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Carolinas: Historic flavor

Courtesy Billy Graham Evangelistic Association

One of the joys of traveling is finding the small differences between places, the cultural, historical or geographical attributes that make every city, town and village stand apart from the next. In the Carolinas, discovering these unique characteristics will take you on a journey from the mountains to the sea, from the highlands to the Lowcountry and from the distant past to the present day.

History in North Carolina and South Carolina is wide-ranging and diverse. From native populations who lived in the area before the arrival of Europeans to the Gullah culture of the coastal South, visitors will find plenty of stories to explore, each with its own personalities and distinct characteristics.

There are dozens of interesting sites around both states that provide a glimpse of distinct local history and tradition. Here are three to consider visiting on your next tour.

Roanoke Canal Museum and Trail
Roanoke Rapids, N.C.
In the mid-1800s, engineers created the Roanoke Canal in northeastern North Carolina to help boats navigate around the Roanoke Rapids and other treacherous areas. The canal soon became an important component of shipping and energy. Today, the Roanoke Canal Museum and Trail tells the story of the area.

“Our museum outlines how the canal was used for trade and navigation in the early 19th century,” said museum manager Lance Jenkins. “Because of the canals, we became a major port. The biggest thing we were known for was the ability to go into the West.”

Although the canal no longer exists, the museum has exhibits that describe the important role it played in transportation and shipping in its prerailroad heyday. Prized artifacts include a bateau, which was the primary vessel used to transport goods down the canal, and a 19th-century wood turbine, which was used at a nearby grain mill.

The museum displays also cover the town of Roanoke Rapids and the use of the canal to generate electricity in the 20th century.

“You can walk through some authentic history,” Jenkins said. “This building was built as part of the canal system. It’s been remodeled as a museum, but when they were generating electricity, it was a powerhouse. It’s one of two buildings like this on the canal.”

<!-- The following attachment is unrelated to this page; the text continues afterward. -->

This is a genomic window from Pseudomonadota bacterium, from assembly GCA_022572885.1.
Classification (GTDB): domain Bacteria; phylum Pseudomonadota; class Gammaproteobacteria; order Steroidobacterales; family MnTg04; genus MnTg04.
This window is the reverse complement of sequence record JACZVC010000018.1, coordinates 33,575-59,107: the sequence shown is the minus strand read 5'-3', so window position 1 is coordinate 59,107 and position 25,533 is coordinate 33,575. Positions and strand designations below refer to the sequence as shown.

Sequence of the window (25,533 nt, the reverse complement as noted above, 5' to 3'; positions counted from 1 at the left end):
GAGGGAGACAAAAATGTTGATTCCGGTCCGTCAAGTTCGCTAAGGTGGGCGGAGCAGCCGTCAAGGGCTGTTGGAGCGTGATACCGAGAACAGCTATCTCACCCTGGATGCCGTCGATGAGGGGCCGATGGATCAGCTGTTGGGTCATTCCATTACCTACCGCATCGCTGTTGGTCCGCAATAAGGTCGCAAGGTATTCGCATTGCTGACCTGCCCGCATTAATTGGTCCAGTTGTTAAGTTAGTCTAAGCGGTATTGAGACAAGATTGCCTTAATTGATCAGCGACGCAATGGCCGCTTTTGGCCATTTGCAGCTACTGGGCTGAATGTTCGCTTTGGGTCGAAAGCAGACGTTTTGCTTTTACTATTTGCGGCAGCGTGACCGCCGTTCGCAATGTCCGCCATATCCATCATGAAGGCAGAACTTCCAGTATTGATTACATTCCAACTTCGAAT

Groups can also walk portions of a trail that was created along the former canal, where they might see some of the 168 species of birds that live in the area.

Billy Graham Library

Charlotte, N.C.
The modern city of Charlotte is one of the business and cultural capitals of the South, but students of 20th-century history will also recognize it as the home of Billy Graham, one of America’s most influential religious leaders.

Today, the Billy Graham Library tells visitors about the evangelist’s early life in Charlotte and his outreach work that spanned more than five decades.

“Billy Graham was born here in Charlotte in 1918, and his first home was about three miles from where the library is now,” said Diane Wise, promotions manager at the library. “He’s one of Charlotte’s native sons, so they decided they wanted to have a place here where his crusade message could continue on into history.”

The barn-shaped museum building symbolizes Graham’s early life on a family dairy farm. Exhibits in the museum go from there to deal with his early crusades, his pioneering use of radio and television and his relationships with U.S. presidents and other world leaders.

Although the museum puts a strong emphasis on the message Graham preached, some sections have a more personal touch.

“You see artifacts from throughout his life and his marriage to Ruth Bell Graham,” Wise said. “There’s a room that tells about Ruth’s background growing up as a missionary in China and about their married life together. Her wedding dress that she made is on display there. It’s a very personal room.”

Groups can have lunch at the library’s Graham Brothers Dairy Bar or visit the family’s original farmhouse, which has been moved onto the museum campus.

Upcountry History Museum
Greenville, S.C.
Many visitors to South Carolina are familiar with the term Lowcountry, which describes the coastal areas around Charleston and the southern part of the state. But the lesser-known Upcountry, in the northwestern corner, has a distinct geography and history of its own. Visiting groups can learn about both at the Upcountry History Museum in Greenville.

“We have permanent exhibits that span the time of human habitation in the Upcountry,” said Dawn Hammat, managing director at the museum. “We start with the Native American populations that were here and then move on to the early Colonial time. We tend to spend a lot of time on more modern issues, too.”

The museum uses historic artifacts and audiovisual presentations to educate guests on the Upcountry’s history. One section deals with two different Native American groups in the area, describing how they interacted with each other and with the first European colonists. Another exhibit features a video presentation of one local family’s experience during the Revolutionary War.

During the 1920s, textile mills became a dominant industry in the area, and a large portion of the museum is dedicated to describing its impact on local life.

“In our Mill Village, we talk about how textiles became a major part of this area,” Hammat said. “We talk about how the citizens moved from the farms to the mill villages. We have a replica of a mill and three people inside that tell you their stories.”

For more on the Carolinas:

Gardens get blooming recognition
Artful insights
Historic flavor
WEB EXCLUSIVE! 10 plantation homes in the Carolinas

Brian Jewell

Brian Jewell is the executive editor of The Group Travel Leader. In more than a decade of travel journalism he has visited 48 states and 25 foreign countries.